Nostra Aetate Fellow ‘16 at the Pontifical Gregorian University, Rome
It is appalling how much fear the government and society have in this supposedly multicultural and multi-religious nation. Following the wave of homophobic and anti-transgender attacks on members of the LGBTQ ( lesbian, gay, bisexual, transgender and queer ) community, fears have been raised again over anything and everything “communist”.
Defense Minister Ryamizard Ryacudu is among those trumpeting such fears. Some Indonesian Muslims zealously defend the officials who made flippant remarks about the “threat of the hammer and sickle”, while others are sick with the fear of symbolism, perhaps invoked by officials and politicians to silence the critical masses.
A fear of almost everything, from communism to feminism, is supported and propagated by Islamic elements like the notorious Islam Defenders’ Front ( FPI ).
The notion of fear does not have a place in Islamic teachings because of two main reasons. Firstly, Islam itself originated in seventh century Mecca as “the alienated other” of that time. Prophet Muhammad was an orphan who, by the age of 6, had lost his father and mother. His clan, the Quraysh, was a ruling tribe of Mecca at that time, but his immediate family were very poor and not part of the ruling elite.
His mission is said to have been built on the foundation of questioning and criticizing the Mecca elites who vested their political and economic interests in the continuation of the polytheistic practices and oppression of women and the poor.
Muhammad was thus a revolutionary figure who spoke truth to power.
Secondly, at the heart of Islamic teachings are the principles of social justice ( ‘adl ) and goodness and beauty ( ihsan ). The two principles are supposed to influence every single act undertaken by a Muslim in their day-to-day lives. The Koran mentions that Muslims must aim for justice for all, even when it means that they should stand against their own family. The Koran also exhorts Muslims against following misleading paths, even if it means that they need to stand against their fathers. Islam is an inherently egalitarian faith that upholds critical thinking and attainment of justice as its core teachings.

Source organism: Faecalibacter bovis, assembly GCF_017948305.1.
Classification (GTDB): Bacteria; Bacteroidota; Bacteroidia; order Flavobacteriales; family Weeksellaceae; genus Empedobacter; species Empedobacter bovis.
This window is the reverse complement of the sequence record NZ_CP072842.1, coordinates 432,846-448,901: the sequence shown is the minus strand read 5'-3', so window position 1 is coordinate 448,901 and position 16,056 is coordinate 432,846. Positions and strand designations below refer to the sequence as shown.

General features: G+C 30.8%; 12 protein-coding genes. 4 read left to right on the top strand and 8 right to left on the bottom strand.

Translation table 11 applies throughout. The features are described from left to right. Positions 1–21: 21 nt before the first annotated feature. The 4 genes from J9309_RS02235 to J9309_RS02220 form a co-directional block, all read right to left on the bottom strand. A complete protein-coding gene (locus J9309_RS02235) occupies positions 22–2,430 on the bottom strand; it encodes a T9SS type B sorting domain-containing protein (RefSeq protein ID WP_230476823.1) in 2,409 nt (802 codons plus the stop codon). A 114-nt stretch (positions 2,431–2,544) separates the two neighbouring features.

Thus it is very hard to imagine that the fear of the other arises from Islamic teachings as zealots say when justifying propaganda and violence against, for instance, anything “communist”.
Unfortunately, many Muslims fall to divisive propaganda without questioning the power play behind it. Support from Muslims to ban “leftist” books is especially sad; instead of upholding Islamic values they are emulating the destruction of the House of Wisdom in Baghdad in 1258 AD. They are crippling one of the most important principles in Islam, the preservation and distribution of knowledge.
Amid all this hatred, if we are serious about doing something in the name of Islam, we should pick the side of the oppressed, rather than that of the oppressors. We should pick the side that supports the struggle of the “Mothers of Kendeng” against the construction of cement factories, for example, rather than the side of those who block their struggle, the corporations and the government.
Second, regardless of the issue, we should always question the power play and vested interests that has led to so much violence.
If you are a Muslim and drifting through the issue of anti-communism, at least ask yourself whether you completely understand what communism is.
Islam is a religion that yearns for justice and does not stand with those who have and abuse power. Since its very inception it has been rife with an egalitarian spirit and concerns for giving back a voice to the voiceless. The Koran does not reference a preferred form of government, nor political ideologies. So, the next time you are asked to stand against communism in the name of Islam, remember that Islam only stands for one “ideology” — the shared dignity of humanity.
The writer is Nostra Aetate Fellow ‘16 at the Pontifical Gregorian University, Rome.
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